• Anti-septic Mexican culture meaning that the culture in Baja is more close to the USA culture as it’s a mixed culture. If you’re looking for authentic rustic old Mexico, Ensenada is NOT the place to be. This is San Diego South and the people of Baja are a hybrid of Mexico and USA.
  • You must have a car to get around.

3. San Miguel de Allende, Guanajuato

According to Rebecca Fass San Miguel de Allende is “the most wonderful place on the planet”. This place is probably the most well-to-do city in all of Mexico. With world-class arts, music, and amazing restaurants with the highest end people from all over the world, SMDA is the most exquisite classy place to live in Mexico. So if you’re looking to hob-nob with the rich, famous, artsy types, and people who really hold their own at the highest levels, SMDA is the place to be.

Klaudia Oliver says “I can´t speak for that many places in Mexico but I can certainly suggest that San Miguel is THE top destination. Why? Because there is an overriding sense of well-being which permeates the inhabitants of this beautiful colonial town. There is a swirl of social events and it’s like a college campus for baby boomers with cultural and social activities constantly”.

Pros

  • Amazing cultural beauty
  • Old Mexico meets the well-heeled traveler
  • Small town full of super interesting internationally renown people who you will get to know quickly
  • English spoken everywhere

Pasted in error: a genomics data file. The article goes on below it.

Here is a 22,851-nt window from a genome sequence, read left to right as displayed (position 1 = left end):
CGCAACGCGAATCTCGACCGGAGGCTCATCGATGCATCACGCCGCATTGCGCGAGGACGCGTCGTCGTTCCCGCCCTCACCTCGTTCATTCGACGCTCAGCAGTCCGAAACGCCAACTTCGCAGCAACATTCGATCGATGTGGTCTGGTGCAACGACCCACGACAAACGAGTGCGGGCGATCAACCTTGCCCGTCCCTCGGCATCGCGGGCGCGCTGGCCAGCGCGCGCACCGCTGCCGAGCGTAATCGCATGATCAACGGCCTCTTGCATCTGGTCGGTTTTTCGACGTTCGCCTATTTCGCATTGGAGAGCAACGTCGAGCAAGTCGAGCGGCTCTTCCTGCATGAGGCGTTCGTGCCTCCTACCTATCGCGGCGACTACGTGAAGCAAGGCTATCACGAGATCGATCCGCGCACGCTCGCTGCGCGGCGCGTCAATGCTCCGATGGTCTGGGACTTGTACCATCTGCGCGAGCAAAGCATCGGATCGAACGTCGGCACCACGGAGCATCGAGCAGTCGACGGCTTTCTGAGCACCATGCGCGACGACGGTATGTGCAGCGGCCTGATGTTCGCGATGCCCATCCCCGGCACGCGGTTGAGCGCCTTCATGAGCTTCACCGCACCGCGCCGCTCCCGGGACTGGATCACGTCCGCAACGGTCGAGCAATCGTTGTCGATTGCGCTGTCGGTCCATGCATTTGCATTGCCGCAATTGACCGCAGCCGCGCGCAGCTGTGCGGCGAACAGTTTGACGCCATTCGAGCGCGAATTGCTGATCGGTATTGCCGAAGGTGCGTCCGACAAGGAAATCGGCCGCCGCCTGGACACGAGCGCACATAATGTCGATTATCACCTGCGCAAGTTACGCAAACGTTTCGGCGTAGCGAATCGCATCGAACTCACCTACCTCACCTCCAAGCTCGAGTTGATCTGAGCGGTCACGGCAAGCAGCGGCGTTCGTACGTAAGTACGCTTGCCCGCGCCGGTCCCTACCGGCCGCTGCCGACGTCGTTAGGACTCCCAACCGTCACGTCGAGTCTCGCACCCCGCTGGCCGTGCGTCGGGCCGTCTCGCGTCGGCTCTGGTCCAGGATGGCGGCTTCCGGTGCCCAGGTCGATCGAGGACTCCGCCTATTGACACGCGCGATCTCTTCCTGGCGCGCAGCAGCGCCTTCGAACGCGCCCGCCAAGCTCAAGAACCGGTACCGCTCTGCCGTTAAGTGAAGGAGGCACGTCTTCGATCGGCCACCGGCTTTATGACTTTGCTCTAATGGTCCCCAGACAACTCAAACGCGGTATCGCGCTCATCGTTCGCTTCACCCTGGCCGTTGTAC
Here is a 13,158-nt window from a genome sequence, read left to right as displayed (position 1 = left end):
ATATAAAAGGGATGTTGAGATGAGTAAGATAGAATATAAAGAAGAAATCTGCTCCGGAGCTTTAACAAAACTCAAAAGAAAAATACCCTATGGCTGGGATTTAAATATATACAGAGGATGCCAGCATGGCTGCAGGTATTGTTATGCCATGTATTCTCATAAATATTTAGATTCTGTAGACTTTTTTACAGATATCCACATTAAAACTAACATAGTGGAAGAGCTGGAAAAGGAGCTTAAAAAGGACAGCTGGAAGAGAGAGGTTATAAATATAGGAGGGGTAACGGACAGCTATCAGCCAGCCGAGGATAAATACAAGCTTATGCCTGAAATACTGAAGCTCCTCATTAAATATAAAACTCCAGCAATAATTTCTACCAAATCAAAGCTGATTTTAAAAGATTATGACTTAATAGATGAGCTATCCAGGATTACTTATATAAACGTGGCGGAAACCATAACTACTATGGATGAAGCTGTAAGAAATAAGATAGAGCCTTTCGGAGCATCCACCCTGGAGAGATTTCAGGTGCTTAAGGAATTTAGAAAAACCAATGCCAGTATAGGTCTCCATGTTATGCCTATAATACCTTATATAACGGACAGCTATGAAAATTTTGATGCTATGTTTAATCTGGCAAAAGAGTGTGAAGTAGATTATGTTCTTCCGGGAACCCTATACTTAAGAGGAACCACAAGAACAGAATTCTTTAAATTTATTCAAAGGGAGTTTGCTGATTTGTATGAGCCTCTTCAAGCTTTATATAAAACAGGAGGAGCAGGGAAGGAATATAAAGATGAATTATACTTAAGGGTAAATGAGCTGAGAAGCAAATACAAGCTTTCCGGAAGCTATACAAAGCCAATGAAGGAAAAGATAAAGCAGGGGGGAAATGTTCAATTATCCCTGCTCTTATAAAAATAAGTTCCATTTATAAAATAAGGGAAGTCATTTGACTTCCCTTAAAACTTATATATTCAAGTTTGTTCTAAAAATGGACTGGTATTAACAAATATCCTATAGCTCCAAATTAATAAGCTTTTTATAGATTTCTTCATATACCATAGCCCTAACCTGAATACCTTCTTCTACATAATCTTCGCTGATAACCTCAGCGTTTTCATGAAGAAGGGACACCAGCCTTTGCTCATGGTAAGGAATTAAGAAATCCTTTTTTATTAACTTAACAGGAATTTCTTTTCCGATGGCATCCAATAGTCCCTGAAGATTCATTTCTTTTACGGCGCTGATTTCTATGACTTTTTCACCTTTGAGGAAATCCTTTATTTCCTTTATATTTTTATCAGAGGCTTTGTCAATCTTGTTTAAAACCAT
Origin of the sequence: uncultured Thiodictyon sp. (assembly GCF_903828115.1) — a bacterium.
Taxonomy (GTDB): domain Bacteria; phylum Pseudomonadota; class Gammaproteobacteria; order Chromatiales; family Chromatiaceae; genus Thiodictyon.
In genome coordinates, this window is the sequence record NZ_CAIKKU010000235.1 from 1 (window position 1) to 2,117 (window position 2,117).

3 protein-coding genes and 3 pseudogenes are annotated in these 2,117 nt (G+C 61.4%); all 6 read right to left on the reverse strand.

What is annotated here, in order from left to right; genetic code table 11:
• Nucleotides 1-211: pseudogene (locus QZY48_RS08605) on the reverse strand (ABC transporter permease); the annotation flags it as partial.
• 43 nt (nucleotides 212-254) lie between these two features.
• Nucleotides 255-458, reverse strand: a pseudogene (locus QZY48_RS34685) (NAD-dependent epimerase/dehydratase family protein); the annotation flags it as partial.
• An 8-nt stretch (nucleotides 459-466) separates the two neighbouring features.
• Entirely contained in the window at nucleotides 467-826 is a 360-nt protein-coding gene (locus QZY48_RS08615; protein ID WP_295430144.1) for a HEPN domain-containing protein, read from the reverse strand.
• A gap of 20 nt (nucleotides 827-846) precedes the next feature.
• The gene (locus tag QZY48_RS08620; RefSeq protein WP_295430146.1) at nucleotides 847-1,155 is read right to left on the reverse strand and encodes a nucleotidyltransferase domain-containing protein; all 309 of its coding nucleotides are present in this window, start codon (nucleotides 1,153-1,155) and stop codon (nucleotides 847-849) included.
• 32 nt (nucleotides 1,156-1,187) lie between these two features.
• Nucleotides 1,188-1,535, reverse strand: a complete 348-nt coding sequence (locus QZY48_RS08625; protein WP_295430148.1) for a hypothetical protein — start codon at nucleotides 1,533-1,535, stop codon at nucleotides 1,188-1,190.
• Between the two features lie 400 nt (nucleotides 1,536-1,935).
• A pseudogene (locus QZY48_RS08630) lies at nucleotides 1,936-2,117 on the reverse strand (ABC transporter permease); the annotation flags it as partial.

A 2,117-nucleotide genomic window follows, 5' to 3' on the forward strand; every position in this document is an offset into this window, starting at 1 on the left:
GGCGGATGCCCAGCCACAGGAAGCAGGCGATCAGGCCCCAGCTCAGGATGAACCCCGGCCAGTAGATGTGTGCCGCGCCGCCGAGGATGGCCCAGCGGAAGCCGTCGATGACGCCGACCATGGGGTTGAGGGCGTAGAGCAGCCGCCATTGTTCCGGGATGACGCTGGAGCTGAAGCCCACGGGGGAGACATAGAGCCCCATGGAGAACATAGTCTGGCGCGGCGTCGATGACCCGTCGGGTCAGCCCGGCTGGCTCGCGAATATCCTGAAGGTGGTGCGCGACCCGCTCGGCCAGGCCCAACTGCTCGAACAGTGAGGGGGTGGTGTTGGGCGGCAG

• 3 hours away from Mexico City and all it’s available big city offerings
  • Friendly small town atmosphere
  • Beautiful architecture and history.
  • Excellent nightlife

Cons

  • Not close to major city or airport
  • High desert elevation means it’s cold in winter and hot in summer
  • Extreme temperatures mean that in one day can go from high 80′s at high noon and then into the 40′s at night.
  • Very expensive to live.
  • Feels like living on a desert island since there is nothing within an hour away.
  • Nearest airport is in the City of Leon; about an hour and a half away.

4. Guadalajara, Jalisco

The weather is amazing; Perfect really! Guadalajara is the 2nd largest city in Mexico so if you are used to living in the city, then you will enjoy Guadalajara as it is the very best big city in Mexico. Guadalajara is not as inexpensive as it used to be but you can still find bargains if you look hard.